A health care professional's hours are long and the stresses are many. It is important, above all else, to try to follow a structured schedule as much as possible. Unlike so many in the health care industry — whether doctors or nurses, women or men — I consider myself a “workafrolic,” rather than a workaholic.
Please allow me to explain. A workafrolic loves his or her work as much as the workaholic, but revels in it in a way the workaholic does not. Where the workaholic is working just for working’s sake, the workafrolic derives joy from every task, every aspect of the job. And that’s how I feel about my job as Medical Director at St. Luke’s Physical Medicine and Rehabilitation, in Cedar Rapids, Iowa. My specialty is physiatry — i.e., physical medicine and rehabilitation, which involves the non-surgical treatment of various musculoskeletal disorders — and I can attest to the fact that the profession is all-consuming.
Health care is not just a job; it’s a responsibility. It is well nigh impossible not to become personally involved with most, if not all, of my patients. There’s an investment on my part, as the health care professional. I can’t just turn your feelings on and off. Nor would I want to. I was initially drawn to the profession to help people, and it is fulfilling to know that I have done so — that even when patients have moved on, I might receive a card in the mail and immediately be drawn back into their orbit, if only from afar. The connection with each of them is such that I become, in effect, a friend for life.
So, I will happily get to the hospital each day by 5:30 a.m. (if I arrive any later, I feel like I spend my entire day, which lasts until about 6:30 p.m., playing catch-up). And I will happily take calls at home (having an understanding wife means everything).
I am a devotee of Grant Cardone, an entrepreneur who wears many hats: consultant, trainer, author, commentator, speaker, consultant, influencer, disruptor. He has 50 rules, for life and/or business, the first of which is this: Success is your duty.
Growing up in Queens, the son of a bus driver and a nurse, I knew I wanted to help people, but didn’t know exactly how I wanted to go about doing it. At one point, I settled on becoming an anesthesiologist and headed off to study in Poland, in part because a friend was doing the same.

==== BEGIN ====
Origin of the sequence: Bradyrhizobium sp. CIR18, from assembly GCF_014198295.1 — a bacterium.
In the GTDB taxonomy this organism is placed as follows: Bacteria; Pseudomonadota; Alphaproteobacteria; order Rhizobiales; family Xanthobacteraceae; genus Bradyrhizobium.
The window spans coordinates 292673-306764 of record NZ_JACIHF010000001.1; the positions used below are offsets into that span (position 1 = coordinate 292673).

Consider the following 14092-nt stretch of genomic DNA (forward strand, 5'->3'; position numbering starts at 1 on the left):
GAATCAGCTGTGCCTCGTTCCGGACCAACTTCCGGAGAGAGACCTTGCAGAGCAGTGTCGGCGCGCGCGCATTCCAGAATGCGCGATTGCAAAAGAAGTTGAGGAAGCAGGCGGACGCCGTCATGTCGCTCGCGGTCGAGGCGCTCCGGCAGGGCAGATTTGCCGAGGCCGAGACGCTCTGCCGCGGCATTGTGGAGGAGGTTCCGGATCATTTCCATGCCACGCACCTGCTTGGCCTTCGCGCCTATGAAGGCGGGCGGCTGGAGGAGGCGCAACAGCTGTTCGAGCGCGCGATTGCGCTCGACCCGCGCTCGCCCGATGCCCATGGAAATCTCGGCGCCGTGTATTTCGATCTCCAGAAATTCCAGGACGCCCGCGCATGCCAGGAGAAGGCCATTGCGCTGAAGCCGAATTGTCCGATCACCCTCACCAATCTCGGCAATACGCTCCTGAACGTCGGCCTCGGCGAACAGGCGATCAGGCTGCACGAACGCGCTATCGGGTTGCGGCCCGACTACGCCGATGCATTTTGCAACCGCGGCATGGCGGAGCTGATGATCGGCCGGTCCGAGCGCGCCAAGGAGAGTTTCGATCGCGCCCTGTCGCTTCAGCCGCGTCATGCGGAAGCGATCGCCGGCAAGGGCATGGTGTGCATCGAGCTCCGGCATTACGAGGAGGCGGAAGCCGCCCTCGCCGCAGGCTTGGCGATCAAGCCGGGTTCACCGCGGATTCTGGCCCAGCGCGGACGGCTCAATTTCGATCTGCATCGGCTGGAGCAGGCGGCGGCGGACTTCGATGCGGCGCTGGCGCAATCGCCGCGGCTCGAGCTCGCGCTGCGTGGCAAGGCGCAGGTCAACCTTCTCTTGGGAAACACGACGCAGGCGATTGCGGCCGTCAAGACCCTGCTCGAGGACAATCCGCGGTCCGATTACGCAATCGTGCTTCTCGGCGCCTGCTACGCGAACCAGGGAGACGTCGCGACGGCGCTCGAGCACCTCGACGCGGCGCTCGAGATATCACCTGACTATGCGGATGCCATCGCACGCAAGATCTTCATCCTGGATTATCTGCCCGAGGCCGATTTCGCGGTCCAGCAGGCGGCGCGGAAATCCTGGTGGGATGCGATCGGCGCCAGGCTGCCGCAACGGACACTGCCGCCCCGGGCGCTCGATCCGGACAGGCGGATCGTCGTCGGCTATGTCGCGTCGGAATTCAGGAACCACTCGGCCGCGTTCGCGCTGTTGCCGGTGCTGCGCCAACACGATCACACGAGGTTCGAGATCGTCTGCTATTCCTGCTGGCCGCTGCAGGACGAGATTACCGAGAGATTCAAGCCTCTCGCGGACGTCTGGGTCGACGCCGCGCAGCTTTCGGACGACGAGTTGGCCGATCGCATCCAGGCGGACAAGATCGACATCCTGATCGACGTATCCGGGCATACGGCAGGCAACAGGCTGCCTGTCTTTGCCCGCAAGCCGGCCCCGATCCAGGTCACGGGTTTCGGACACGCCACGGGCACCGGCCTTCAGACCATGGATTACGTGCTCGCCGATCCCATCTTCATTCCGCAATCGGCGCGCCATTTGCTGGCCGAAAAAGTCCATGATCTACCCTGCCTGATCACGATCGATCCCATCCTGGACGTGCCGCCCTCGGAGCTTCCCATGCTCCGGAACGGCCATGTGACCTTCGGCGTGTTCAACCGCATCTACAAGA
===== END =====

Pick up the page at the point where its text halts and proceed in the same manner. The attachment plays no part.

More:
That certainly expanded my worldview (and for a time, my language skills), though I came back to Brooklyn to finish my schooling. Physiatry was just something that kind of fell into my lap, and over time I found myself in Iowa, in my current post.
In retrospect, now I would say God was putting all the dots together. But at the time, it was just that I wanted to try this out — I wanted to get away from home, be on my own, and be an independent teenager.
At various points in his list of rules, Cardone extols the value of hard work. In essence, he argues that no matter how good your ideas are, no matter how great your art is, or how excellent your skill set, if you’re not vibrating at a frequency that causes people to wonder how you manage to do everything that you are doing, you’re not going to make it — which is why I’m in the office every morning. And why I routinely work 12-hour days. Elsewhere in his list, Cardone discusses putting oneself first — how his dreams are top of mind, first thing every day. As he puts it, “If you don’t control your environment, somebody else will.”
In the health care world, that means trying to be at your best every day. Eating right, getting the proper rest, and exercising. Of course, there is a catch-22 on the latter score when it comes to health care workers, who are on their feet all day long. Exercise, you might ask? We get plenty. Fair enough, but the overall premise remains: practice healthy habits. And while I do take work home with me — something health care workers are notorious for doing (and something that is oh-so-easy to do in the Information Age) — there are times you just need to step away. Put the email aside. Avoid the urge to check a work file. And just in general, limit screen time, especially late in the day, as it delays your body’s release of melatonin, which is vital to sleep.
Finally, it pays to tend to your relationships with your friends and family members. If that means scheduling regular meals or activities, so be it. But make time for those you love. Renee Dahring, a career coach, cautions that it is unwise to let work stress steal from one’s personal time. Similarly, Dave Mittman, creator of Clinician1, has said that vacations are essential. “Take some days off,” Mittman said, “and stop being a provider.”
Again, not the easiest thing to do. It’s an intense profession — and an important one. It’s vital to give all that you can to it, but it’s no less vital to look after yourself.
Dr. Stanley Mathew is a physiatrist based in Cedar Rapids, Iowa. Since 2009, Dr. Mathew has been a member of St. Luke’s Physical Medicine and Rehabilitation (PMR) medical team. Throughout his career, he has focused on pain management, spasticity management, and spine and musculoskeletal medicine. Although Dr. Mathew was born and raised in New York, he fell in love with Iowa as soon as he arrived. He looks forward to continuing to help patients and grow his business.
Illustration by April Brust